Former minister Arun Shourie says no single issue and certainly not the India-US civilian nuclear deal should be made a test for the new relationship between the two countries.
For that may again sour their relations as the agreement with Enron for the Dabhol power project once did, he said in a talk on "Developing the US-India Economic Relationship" at the Heritage Foundation in Washington on Wednesday.
Asked how the US-India relationship would be affected if Democrats gained control of the US Congress in the Nov 7 mid-term poll, Shourie said he did not foresee a major change in the economic relationship, but it may affect the nuclear deal.
As in that scenario a weakened Bush administration may find it difficult to deliver on the promises made to India in terms of their July 18, 2005 agreement. As it is the House and Senate versions of the enabling bills were so far apart that reconciling them may be a problem.
India and US should thus look for an enduring basis of relationship which was far below its potential considering that US traded goods worth only $40 billion with India as against $235 billion with China, he said.
Shourie listed five major areas of collaboration: technologies for clean environment; training quality manpower; defence production in private sector; maintenance and repair services for civil aviation; and health care.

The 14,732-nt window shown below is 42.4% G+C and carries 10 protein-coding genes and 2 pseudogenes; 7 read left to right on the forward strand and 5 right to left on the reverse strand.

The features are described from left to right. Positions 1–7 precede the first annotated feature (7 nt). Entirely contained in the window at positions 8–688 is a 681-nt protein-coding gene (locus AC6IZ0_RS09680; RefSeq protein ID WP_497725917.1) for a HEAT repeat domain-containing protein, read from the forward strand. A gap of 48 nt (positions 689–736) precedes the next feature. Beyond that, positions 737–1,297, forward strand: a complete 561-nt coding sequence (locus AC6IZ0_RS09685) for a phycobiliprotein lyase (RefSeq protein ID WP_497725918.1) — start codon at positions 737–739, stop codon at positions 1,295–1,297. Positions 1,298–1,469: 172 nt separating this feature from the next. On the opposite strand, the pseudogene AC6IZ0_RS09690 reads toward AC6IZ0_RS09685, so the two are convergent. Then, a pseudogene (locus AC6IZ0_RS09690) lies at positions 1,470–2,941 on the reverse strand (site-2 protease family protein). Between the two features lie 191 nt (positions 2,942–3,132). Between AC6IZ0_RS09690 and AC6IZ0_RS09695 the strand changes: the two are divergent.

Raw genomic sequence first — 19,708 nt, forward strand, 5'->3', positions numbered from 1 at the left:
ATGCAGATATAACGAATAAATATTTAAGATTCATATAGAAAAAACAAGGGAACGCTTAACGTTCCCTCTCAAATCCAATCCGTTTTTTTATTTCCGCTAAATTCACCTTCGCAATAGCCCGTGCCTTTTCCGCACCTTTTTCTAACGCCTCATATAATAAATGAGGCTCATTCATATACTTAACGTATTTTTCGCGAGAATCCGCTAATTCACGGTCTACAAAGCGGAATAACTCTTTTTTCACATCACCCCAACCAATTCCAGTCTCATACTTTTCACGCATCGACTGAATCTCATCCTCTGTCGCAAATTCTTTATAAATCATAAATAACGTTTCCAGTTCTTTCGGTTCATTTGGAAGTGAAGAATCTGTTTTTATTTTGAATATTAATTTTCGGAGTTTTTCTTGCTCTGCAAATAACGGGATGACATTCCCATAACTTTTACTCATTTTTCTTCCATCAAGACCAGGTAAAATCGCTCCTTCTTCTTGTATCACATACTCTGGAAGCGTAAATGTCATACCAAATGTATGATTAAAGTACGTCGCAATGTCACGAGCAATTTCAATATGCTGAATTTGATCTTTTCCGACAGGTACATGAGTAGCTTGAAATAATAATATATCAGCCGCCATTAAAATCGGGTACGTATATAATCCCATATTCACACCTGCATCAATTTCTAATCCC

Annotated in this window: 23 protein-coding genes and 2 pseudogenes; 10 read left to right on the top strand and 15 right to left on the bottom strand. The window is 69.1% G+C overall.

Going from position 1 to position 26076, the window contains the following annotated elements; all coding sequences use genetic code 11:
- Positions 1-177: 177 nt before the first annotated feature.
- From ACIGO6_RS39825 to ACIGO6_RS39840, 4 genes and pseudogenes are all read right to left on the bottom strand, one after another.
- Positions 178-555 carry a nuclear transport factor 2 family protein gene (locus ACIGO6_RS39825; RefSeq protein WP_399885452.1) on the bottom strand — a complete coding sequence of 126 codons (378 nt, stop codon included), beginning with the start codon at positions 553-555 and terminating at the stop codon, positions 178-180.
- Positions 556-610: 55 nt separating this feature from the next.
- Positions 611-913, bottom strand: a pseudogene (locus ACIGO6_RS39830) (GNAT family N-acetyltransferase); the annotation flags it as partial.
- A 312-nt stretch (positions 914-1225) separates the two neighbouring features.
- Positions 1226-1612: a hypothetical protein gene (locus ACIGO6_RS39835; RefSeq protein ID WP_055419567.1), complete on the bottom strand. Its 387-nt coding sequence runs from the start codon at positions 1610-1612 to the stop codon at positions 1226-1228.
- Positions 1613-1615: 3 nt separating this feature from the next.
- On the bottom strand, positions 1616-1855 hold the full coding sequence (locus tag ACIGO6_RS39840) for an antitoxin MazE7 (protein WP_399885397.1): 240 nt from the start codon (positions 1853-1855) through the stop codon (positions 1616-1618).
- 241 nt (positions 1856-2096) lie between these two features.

It was for both governments to remove impediments in their relationship. For if US business complained of bureaucratic hurdles, Indian companies had their own share of woes, he said, citing poor access for professional persons and certain statutory payments for visiting employees.
As India and US forged a new relationship, they should realise that each country will work for its own interests as perceived by a handful of people at a particular time. Thus each side should take into account the effect of its decisions on the other.
"Each side must remember that the other can't disregard domestic public opinion in a free society," Shourie said citing Washington's impatience with the impasse in world trade talks.
Asked if caste based reservations in India would not pose obstacles in the path of investment, the former minister, who dealt with telecommunications and privatization in the Vajpayee government, dubbed it a "ruinous and suicidal" course and asked the industry to fight it as a block if India has to retain its competitive edge.